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The First Seventy Years: 42 – On Rocky Roads

...My repeat encounter with this stretch of what passed for a Mozambique road was to become a nightmare. Again my engine revved loudly at the same time as the car ceased to move forward in a consistent manner. Trouble soon set in when no amount of coaxing would persuade the car to move...

Eric Biddulph recalls experiences on a rocky African road.

To read earlier chapters of Eric’s life story please click on http://www.openwriting.com/archives/the_first_seventy_years/

Mary became involved with Save the Children Fund. She spent one afternoon a week sorting donated clothes received from Australia and New Zealand and matching them to children who came along to be fitted out.

Christmas 1971 and 1972 saw our involvement in the organisation of parties for the children of university staff at all levels, academic and non-academic. I was involved in one particularly distressing incident which was entirely my fault.

I was driving my car full of children home after a party. As already stated most Malawians did not wear shoes. This particular day was no exception. It was imperative on safety grounds to ensure that no child fell out of my car. I made it my business to close and lock each of the three passenger doors. Upon reaching the first stopping point, after some ten minutes, I became aware that one small boy had had one of his big toes trapped under the bottom of a door. Tears filled his eyes, but he had remained totally silent about his distress. Needless to say, I felt really bad about it.

It was always my intention to undertake travel from our base in Malawi. One of the attractions of teaching was the greater opportunity to take longer holidays.

Our first trip was only of two weeks’ duration, Easter 1971. Rhodesia had been in the news for several years since declaring itself independent of the UK without permission, and more importantly without UN approval. A decision was made to drive down the eighty kilometre stretch of road to the Mozambique border which linked Malawi with the rebel state.

We then drove the six hundred kilometres to the capital of Salisbury, since renamed Harare, before continuing eastwards towards the Vumba Mountains. After a pleasant holiday we set off to return by the same route. Our return trip by ferry boat across the wide and mighty Zambezi River brought us once again to the rocky and diabolical road which would I take us back into Malawi.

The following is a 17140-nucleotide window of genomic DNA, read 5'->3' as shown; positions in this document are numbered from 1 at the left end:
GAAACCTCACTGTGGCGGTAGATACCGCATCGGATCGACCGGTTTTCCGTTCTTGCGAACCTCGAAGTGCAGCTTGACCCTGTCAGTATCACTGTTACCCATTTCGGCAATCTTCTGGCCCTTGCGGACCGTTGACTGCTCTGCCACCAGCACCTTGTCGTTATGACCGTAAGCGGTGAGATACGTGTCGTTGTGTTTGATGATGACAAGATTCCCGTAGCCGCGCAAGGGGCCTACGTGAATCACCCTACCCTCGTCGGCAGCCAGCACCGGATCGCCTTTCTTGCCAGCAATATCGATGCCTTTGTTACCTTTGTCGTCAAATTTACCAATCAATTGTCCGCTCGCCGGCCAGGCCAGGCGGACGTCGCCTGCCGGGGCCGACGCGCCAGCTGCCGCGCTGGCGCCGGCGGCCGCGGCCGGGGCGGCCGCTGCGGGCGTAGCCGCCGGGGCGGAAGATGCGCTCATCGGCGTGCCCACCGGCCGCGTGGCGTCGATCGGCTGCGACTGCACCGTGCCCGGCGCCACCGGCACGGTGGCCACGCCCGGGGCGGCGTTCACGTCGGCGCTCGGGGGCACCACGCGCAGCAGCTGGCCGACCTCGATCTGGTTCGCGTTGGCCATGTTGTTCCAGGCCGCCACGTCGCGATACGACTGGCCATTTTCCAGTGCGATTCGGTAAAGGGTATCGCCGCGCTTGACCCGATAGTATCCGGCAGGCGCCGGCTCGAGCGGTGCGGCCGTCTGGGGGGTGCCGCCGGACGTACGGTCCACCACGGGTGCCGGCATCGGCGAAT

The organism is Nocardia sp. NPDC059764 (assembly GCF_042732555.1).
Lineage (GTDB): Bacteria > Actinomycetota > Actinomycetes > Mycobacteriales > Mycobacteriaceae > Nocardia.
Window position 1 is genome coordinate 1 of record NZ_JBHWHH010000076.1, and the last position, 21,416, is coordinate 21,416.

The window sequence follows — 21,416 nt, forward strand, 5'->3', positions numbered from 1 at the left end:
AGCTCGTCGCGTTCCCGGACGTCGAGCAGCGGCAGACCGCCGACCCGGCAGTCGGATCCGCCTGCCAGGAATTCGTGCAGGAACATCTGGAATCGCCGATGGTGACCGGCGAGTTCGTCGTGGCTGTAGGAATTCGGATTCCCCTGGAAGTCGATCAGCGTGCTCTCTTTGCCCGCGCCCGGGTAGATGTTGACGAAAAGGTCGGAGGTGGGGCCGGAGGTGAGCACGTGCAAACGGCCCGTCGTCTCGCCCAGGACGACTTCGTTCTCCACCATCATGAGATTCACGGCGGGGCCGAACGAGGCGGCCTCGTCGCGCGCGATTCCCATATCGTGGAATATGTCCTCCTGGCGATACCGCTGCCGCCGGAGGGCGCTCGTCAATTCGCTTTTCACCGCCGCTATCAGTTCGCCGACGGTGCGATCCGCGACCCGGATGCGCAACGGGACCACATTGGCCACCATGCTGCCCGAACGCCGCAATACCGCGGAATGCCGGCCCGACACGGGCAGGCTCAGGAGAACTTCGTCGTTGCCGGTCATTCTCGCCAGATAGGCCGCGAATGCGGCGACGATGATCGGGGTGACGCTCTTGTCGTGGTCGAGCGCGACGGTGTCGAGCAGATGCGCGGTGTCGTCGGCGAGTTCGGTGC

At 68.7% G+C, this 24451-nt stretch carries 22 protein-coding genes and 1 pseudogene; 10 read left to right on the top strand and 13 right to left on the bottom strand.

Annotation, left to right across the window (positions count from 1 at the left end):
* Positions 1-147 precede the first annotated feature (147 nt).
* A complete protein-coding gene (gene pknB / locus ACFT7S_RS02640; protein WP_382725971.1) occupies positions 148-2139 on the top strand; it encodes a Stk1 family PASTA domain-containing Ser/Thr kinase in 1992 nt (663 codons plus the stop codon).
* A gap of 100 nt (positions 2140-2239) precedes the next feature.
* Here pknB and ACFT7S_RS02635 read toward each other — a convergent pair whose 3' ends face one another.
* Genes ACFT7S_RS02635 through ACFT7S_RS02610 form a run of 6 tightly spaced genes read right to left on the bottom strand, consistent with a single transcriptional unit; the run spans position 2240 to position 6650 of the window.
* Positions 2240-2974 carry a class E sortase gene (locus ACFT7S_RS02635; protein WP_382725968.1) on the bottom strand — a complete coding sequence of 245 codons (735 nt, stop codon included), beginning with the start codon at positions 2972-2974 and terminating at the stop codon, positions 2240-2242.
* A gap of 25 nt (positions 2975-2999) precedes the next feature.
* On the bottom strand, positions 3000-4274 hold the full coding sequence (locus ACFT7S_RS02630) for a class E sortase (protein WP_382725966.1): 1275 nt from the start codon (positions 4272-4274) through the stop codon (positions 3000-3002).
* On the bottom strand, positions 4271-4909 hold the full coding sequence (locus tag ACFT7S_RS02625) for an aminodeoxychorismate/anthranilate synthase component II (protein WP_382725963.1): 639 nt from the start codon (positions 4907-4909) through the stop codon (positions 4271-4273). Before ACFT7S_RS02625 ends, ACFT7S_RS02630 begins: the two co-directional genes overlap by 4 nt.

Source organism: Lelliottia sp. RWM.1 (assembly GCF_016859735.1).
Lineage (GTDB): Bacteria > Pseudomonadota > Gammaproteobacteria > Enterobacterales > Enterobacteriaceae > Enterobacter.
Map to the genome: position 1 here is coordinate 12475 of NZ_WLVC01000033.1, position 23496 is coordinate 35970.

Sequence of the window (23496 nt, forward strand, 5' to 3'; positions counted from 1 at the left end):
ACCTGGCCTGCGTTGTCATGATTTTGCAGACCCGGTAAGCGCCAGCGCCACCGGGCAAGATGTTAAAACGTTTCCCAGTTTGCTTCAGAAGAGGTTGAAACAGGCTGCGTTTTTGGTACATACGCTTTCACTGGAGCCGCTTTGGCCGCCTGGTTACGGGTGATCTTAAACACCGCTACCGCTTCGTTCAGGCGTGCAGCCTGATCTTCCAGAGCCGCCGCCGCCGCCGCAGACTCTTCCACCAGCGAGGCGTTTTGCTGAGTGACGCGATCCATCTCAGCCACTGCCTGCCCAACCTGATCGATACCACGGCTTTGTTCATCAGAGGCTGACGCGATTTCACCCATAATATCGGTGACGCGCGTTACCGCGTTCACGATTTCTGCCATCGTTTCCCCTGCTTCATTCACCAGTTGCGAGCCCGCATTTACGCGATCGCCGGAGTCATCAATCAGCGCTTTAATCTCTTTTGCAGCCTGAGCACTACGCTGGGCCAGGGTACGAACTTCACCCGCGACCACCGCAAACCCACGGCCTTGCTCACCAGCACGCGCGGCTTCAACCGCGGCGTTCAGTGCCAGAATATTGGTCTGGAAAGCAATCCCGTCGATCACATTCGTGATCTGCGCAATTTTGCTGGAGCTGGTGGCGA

On our outward journey I had become aware of sudden loud revving of the engine accompanied by a break in the drive. As this did not occur for more than a few seconds at a time, I did not think much about it, writing it off as just another hazard of the African driving experience. It disappeared once I hit the tarred road surfaces of Rhodesia.

My repeat encounter with this stretch of what passed for a Mozambique road was to become a nightmare. Again my engine revved loudly at the same time as the car ceased to move forward in a consistent manner. Trouble soon set in when no amount of coaxing would persuade the car to move.

By this time it was getting late and darkness was descending. A lorry driven by a Portuguese guy came by. He stopped to see if he could help. He carried out an inspection and advised me that the clutch had burned out. So that's what it was all about. The rocks had been periodically knocking the exhaust pipe on to the clutch cables bringing about a disengagement with the plates.
Subsequent knocks were shifting the pipe off the cables, enabling the drive to be once again taken up.

Our car was fixed up with a tow rope fastened to the lorry. It was not long before I had to give a blast on my horn to get him to stop. The speed was too fast for me to steer the car around some of the larger rocks as they loomed up in my headlights. We proceeded at a slower pace.

Just as I began to relax we hit a particularly rough patch of road. The boot door of the Ford Cortina Estate sprang open. A cascade of camping equipment and countless other items fell on to the road into the darkness. I pressed on the horn for several seconds before the lorry came to a sudden halt. We walked back down the road with a torch picking up disgorged items. Inevitably many of them were never retrieved.

As soon as we reached the Malawi border I was overcome with exhaustion. I arranged for Mary and the children to be taken to Blantyre. I remained with the car until arrangements could be made to get me and the knackered vehicle to a garage during daylight hours. This was the first but not the last bad motoring
experience of 1971.

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